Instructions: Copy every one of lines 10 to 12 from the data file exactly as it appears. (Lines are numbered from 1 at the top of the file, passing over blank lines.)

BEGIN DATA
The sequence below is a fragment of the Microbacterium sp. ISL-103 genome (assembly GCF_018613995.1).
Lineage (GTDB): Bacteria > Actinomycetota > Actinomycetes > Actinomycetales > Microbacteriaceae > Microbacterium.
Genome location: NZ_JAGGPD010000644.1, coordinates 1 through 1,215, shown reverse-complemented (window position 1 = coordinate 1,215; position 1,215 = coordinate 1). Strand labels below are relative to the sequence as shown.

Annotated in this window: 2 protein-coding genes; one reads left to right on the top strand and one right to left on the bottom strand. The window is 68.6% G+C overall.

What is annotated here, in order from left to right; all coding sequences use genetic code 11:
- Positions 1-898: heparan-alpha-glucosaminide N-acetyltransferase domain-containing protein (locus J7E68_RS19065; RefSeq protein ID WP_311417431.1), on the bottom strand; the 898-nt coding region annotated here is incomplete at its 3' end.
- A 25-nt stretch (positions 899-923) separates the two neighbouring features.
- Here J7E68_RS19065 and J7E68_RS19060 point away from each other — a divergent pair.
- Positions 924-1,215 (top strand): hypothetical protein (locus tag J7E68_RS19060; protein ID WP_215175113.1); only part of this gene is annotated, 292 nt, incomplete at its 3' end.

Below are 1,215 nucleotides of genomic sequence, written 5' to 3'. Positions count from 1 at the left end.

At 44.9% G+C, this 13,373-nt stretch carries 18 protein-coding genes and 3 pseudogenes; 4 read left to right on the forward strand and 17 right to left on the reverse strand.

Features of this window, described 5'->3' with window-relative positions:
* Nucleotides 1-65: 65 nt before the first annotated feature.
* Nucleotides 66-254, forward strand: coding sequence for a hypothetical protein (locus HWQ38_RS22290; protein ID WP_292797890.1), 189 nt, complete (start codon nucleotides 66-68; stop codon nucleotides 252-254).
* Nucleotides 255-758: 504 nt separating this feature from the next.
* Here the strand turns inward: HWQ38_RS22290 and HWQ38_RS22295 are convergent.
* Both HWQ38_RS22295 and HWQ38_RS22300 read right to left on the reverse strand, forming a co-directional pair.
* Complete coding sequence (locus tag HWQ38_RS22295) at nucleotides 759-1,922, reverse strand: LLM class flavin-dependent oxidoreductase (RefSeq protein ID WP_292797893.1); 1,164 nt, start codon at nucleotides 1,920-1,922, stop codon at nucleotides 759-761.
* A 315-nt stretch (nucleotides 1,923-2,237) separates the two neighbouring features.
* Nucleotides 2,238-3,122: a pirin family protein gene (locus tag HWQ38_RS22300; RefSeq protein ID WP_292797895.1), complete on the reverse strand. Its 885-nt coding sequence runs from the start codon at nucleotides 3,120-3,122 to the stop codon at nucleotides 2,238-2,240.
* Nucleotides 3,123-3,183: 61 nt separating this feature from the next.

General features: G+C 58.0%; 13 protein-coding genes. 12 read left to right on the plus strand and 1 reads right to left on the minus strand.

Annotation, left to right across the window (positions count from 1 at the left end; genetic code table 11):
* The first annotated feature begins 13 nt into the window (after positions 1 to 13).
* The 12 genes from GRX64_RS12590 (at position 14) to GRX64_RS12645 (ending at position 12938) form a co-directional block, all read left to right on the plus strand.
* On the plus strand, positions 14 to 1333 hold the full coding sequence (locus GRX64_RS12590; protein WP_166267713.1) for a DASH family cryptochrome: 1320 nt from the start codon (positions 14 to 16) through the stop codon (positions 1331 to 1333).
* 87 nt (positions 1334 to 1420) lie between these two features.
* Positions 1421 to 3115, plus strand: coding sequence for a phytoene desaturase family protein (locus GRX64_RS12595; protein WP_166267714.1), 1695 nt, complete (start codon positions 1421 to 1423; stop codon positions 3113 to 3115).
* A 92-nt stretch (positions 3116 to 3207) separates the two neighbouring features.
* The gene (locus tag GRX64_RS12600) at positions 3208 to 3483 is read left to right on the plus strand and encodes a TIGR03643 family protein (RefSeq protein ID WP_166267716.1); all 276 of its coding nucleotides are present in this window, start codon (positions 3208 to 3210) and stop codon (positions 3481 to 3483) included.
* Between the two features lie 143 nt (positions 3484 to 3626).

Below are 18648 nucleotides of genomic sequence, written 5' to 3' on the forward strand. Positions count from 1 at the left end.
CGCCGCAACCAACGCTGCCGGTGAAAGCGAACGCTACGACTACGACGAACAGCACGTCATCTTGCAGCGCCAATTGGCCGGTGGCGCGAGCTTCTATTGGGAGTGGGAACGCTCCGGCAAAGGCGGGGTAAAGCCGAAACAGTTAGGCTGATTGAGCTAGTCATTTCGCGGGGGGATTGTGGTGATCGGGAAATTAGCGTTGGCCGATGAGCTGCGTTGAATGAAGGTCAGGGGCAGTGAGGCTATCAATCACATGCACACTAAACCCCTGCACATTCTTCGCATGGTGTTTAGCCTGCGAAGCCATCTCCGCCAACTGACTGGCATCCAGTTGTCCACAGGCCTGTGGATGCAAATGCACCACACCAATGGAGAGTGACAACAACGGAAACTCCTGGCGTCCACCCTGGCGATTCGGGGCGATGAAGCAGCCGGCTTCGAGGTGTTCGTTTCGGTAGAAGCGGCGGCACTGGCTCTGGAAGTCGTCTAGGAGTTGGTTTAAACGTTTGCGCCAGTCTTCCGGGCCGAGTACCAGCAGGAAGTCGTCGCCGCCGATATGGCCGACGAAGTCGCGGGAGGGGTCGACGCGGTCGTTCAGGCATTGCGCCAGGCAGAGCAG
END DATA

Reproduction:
Below are 1,215 nucleotides of genomic sequence, written 5' to 3'. Positions count from 1 at the left end.

At 44.9% G+C, this 13,373-nt stretch carries 18 protein-coding genes and 3 pseudogenes; 4 read left to right on the forward strand and 17 right to left on the reverse strand.

Features of this window, described 5'->3' with window-relative positions: